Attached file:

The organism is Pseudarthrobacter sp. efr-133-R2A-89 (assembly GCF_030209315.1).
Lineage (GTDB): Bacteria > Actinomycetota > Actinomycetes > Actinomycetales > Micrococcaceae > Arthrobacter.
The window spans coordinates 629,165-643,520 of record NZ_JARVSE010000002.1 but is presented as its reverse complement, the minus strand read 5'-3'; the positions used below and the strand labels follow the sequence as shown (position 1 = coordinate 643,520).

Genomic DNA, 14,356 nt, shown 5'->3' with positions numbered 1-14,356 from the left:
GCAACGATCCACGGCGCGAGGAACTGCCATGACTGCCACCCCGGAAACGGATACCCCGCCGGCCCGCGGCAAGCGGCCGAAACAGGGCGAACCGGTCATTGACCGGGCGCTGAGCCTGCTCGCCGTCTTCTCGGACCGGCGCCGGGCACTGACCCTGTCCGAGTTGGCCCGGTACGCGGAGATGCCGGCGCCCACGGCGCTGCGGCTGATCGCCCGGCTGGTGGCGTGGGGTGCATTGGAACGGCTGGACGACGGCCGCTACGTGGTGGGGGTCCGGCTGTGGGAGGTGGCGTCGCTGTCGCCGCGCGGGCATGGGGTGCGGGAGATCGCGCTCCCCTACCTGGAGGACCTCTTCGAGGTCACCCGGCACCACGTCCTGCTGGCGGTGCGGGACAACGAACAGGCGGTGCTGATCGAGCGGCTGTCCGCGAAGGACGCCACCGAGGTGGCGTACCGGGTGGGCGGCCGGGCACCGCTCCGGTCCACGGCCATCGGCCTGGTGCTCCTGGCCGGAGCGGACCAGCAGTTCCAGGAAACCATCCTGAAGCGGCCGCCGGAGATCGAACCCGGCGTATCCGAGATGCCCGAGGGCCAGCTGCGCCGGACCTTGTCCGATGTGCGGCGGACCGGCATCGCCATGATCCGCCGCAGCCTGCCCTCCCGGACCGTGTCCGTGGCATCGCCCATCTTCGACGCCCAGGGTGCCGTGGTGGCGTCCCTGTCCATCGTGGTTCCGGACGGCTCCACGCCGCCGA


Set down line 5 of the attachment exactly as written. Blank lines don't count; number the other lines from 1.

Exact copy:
GCAACGATCCACGGCGCGAGGAACTGCCATGACTGCCACCCCGGAAACGGATACCCCGCCGGCCCGCGGCAAGCGGCCGAAACAGGGCGAACCGGTCATTGACCGGGCGCTGAGCCTGCTCGCCGTCTTCTCGGACCGGCGCCGGGCACTGACCCTGTCCGAGTTGGCCCGGTACGCGGAGATGCCGGCGCCCACGGCGCTGCGGCTGATCGCCCGGCTGGTGGCGTGGGGTGCATTGGAACGGCTGGACGACGGCCGCTACGTGGTGGGGGTCCGGCTGTGGGAGGTGGCGTCGCTGTCGCCGCGCGGGCATGGGGTGCGGGAGATCGCGCTCCCCTACCTGGAGGACCTCTTCGAGGTCACCCGGCACCACGTCCTGCTGGCGGTGCGGGACAACGAACAGGCGGTGCTGATCGAGCGGCTGTCCGCGAAGGACGCCACCGAGGTGGCGTACCGGGTGGGCGGCCGGGCACCGCTCCGGTCCACGGCCATCGGCCTGGTGCTCCTGGCCGGAGCGGACCAGCAGTTCCAGGAAACCATCCTGAAGCGGCCGCCGGAGATCGAACCCGGCGTATCCGAGATGCCCGAGGGCCAGCTGCGCCGGACCTTGTCCGATGTGCGGCGGACCGGCATCGCCATGATCCGCCGCAGCCTGCCCTCCCGGACCGTGTCCGTGGCATCGCCCATCTTCGACGCCCAGGGTGCCGTGGTGGCGTCCCTGTCCATCGTGGTTCCGGACGGCTCCACGCCGCCGA